This week begins with a significant new straw in the political wind for President Obama to consider. The California Democratic Party has just sent him a formal and clear message: Stop making war in Afghanistan.
Overwhelmingly approved on Sunday by the California Democratic Party’s 300-member statewide executive board, the resolution is titled “End the U.S. Occupation and Air War in Afghanistan.”
The resolution supports “a timetable for withdrawal of our military personnel” and calls for “an end to the use of mercenary contractors as well as an end to air strikes that cause heavy civilian casualties.” Advocating multiparty talks inside Afghanistan, the resolution also urges Obama “to oversee a redirection of our funding and resources to include an increase in humanitarian and developmental aid.”
While Obama weighs Afghanistan policy options, the California Democratic Party’s adoption of the resolution is the most tangible indicator yet that escalation of the U.S. war effort can only fuel opposition within the president’s own party — opposition that has already begun to erode his political base.
Participating in a long-haul struggle for progressive principles inside the party, I co-authored the resolution with savvy longtime activists Karen Bernal of Sacramento and Marcy Winograd of Los Angeles.
Bernal, the chair of the state party’s Progressive Caucus, said on Sunday night: “Today’s vote formalized and amplified what had been, up to now, an unspoken but profoundly understood reality — that there is no military solution in Afghanistan. What’s more, the vote signified an acceptance of what is sure to be a continued and growing culture of resistance to current administration policies on the matter within the party. This is absolutely huge. Now, there can be no disputing the fact that the overwhelming majority of California Democrats are not only saying no to escalation, but no to our continued military presence in Afghanistan, period. The California Democratic Party has spoken, and we want the rest of the country to know.”
Winograd, who is running hard as a grassroots candidate in a primary race against pro-war incumbent Rep. Jane Harman, had this to say: “We need progressives in every state Democratic Party to pass a similar resolution calling for an end to the U.S. occupation and air war in Afghanistan. Bring the veterans to the table, bring our young into the room, and demand an end to this occupation that only destabilizes the region. There is no military solution, only a diplomatic one that requires we cease our role as occupiers if we want our voices to be heard. Yes, this is about Afghanistan — but it’s also about our role in the world at large. Do we want to be global occupiers seizing scarce resources or global partners in shared prosperity? I would argue a partnership is not only the humane choice, but also the choice that grants us the greatest security.”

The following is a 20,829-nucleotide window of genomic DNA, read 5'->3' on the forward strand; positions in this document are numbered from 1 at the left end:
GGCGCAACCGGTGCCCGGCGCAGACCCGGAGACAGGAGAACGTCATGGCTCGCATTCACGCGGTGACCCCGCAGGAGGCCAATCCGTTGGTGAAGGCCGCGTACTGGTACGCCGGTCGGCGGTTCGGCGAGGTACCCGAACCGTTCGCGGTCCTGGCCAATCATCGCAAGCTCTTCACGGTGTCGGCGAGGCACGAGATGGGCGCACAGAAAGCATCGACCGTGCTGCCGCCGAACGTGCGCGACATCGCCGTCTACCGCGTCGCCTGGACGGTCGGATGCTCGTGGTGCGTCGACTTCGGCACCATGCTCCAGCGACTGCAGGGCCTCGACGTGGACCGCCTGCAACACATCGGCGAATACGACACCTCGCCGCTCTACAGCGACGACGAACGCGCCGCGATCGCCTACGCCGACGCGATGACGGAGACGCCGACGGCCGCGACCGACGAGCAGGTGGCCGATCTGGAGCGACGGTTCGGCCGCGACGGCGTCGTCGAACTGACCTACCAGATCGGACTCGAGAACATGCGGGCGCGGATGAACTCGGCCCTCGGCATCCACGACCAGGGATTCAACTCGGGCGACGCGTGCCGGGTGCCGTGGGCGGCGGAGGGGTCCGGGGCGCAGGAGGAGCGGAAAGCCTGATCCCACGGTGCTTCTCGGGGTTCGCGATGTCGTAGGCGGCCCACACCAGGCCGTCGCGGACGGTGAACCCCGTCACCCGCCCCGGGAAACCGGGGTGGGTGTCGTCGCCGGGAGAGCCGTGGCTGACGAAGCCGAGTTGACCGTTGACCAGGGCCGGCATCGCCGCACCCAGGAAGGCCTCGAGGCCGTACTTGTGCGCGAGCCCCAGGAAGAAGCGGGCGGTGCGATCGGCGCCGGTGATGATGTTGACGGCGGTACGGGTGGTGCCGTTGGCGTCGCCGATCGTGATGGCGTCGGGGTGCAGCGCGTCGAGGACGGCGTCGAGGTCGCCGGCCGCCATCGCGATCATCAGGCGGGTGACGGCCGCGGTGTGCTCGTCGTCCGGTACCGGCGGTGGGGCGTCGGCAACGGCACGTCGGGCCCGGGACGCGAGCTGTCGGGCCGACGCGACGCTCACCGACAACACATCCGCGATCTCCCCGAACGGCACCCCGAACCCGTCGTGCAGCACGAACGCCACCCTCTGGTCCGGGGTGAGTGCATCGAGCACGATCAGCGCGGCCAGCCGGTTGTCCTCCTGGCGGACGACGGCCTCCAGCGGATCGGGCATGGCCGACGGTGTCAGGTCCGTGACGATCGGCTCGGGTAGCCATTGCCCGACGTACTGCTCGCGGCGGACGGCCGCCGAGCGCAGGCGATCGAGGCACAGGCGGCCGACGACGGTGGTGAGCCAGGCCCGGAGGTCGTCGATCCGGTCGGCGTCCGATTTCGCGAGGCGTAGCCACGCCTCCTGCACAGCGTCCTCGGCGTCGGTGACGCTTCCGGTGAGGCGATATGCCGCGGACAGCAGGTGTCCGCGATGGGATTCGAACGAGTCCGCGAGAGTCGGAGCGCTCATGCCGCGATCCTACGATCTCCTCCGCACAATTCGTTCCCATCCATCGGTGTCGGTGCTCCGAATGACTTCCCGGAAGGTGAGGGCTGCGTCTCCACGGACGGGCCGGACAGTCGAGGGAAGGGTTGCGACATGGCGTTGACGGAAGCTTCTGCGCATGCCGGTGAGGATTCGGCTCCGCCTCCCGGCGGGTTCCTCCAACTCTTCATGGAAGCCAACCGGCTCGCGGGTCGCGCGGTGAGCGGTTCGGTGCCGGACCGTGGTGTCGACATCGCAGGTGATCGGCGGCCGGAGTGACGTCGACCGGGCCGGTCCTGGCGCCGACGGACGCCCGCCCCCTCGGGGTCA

Speaking to the resolutions committee of the state party on Saturday, former Marine Corporal Rick Reyes movingly described his experiences as a warrior in Afghanistan that led him to question and then oppose what he now considers to be an illegitimate U.S. occupation of that country.
Another voice of disillusionment reached party delegates when Bernal distributed a copy of the recent resignation letter from senior U.S. diplomat Matthew Hoh, sent after five months of work on the ground in Afghanistan. “I find specious the reasons we ask for bloodshed and sacrifice from our young men and women in Afghanistan,” he wrote. “If honest, our stated strategy of securing Afghanistan to prevent al-Qaeda resurgence or regrouping would require us to additionally invade and occupy western Pakistan, Somalia, Sudan, Yemen, etc. Our presence in Afghanistan has only increased destabilization and insurgency in Pakistan where we rightly fear a toppled or weakened Pakistani government may lose control of its nuclear weapons.”
Hoh’s letter added that “I do not believe any military force has ever been tasked with such a complex, opaque and Sisyphean mission as the U.S. military has received in Afghanistan.” And he wrote: “Thousands of our men and women have returned home with physical and mental wounds, some that will never heal or will only worsen with time. The dead return only in bodily form to be received by families who must be reassured their dead have sacrificed for a purpose worthy of futures lost, love vanished, and promised dreams unkept. I have lost confidence such assurances can anymore be made.”
From their own vantage points, many of the California Democratic Party leaders who voted to approve the out-of-Afghanistan resolution on Nov. 15 have gone through a similar process. They’ve come to see the touted reasons for the U.S. war effort as specious, the mission as Sisyphean and the consequences as profoundly unacceptable.
Sometime in the next few days, President Obama is likely to learn that the California Democratic Party has approved an official resolution titled “End the U.S. Occupation and Air War in Afghanistan.” But will he really get the message?
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